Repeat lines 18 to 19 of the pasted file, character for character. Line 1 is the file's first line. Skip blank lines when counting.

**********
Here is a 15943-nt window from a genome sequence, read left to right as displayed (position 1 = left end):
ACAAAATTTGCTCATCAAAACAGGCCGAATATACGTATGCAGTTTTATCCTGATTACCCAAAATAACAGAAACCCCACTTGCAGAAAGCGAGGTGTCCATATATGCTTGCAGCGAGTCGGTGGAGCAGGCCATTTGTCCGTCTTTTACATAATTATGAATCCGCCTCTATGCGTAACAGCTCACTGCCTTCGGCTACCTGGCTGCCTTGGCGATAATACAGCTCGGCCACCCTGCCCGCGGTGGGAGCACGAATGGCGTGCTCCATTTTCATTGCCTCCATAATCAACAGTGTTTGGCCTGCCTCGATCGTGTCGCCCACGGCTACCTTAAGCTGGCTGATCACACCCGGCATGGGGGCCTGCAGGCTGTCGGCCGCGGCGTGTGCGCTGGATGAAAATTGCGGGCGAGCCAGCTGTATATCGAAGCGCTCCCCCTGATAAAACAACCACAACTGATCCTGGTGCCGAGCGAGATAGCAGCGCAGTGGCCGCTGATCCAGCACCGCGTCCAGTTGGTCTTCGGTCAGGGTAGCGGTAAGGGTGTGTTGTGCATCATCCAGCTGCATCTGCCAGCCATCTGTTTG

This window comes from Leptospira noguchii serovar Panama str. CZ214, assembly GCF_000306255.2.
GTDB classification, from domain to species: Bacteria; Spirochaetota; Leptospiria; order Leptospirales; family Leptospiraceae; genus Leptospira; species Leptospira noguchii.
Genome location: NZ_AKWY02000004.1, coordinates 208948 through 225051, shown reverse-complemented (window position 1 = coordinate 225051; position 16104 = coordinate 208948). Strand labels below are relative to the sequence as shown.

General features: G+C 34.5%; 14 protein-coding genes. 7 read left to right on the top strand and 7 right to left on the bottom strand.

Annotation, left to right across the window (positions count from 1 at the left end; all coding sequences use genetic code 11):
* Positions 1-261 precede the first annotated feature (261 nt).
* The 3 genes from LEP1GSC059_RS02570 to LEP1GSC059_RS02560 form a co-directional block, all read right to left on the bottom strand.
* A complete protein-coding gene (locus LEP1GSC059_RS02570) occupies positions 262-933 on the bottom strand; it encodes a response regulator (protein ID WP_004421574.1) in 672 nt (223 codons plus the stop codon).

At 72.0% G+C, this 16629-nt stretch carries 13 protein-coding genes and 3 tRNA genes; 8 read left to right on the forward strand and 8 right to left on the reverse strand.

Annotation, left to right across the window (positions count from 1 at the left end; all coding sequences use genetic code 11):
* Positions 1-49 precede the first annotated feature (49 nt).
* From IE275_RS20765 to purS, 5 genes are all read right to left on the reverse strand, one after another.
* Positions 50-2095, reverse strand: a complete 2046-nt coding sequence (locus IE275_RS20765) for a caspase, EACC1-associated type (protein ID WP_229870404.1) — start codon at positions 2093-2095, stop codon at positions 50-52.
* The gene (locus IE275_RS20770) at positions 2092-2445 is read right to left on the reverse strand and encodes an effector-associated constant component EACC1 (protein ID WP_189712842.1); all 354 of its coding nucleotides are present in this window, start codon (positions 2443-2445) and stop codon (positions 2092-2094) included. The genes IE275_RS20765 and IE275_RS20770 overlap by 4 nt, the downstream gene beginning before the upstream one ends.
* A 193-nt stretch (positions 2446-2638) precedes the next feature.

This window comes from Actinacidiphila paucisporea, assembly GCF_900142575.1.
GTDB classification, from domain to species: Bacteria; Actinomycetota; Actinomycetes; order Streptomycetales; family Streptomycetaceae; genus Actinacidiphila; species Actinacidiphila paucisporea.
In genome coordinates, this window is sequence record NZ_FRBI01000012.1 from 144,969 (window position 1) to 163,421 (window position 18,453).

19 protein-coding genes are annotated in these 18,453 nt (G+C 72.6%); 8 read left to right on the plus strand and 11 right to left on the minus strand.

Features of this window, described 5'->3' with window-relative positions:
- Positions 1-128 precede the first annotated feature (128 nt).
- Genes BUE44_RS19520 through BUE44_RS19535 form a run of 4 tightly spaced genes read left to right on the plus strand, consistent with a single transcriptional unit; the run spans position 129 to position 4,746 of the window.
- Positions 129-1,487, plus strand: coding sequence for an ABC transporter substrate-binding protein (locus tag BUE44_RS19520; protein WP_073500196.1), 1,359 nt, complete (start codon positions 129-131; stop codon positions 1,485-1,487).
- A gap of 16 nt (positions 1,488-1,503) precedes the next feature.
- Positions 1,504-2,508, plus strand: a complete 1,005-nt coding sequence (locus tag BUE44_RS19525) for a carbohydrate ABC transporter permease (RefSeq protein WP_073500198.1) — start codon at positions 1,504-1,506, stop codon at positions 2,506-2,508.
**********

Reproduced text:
This window comes from Actinacidiphila paucisporea, assembly GCF_900142575.1.
GTDB classification, from domain to species: Bacteria; Actinomycetota; Actinomycetes; order Streptomycetales; family Streptomycetaceae; genus Actinacidiphila; species Actinacidiphila paucisporea.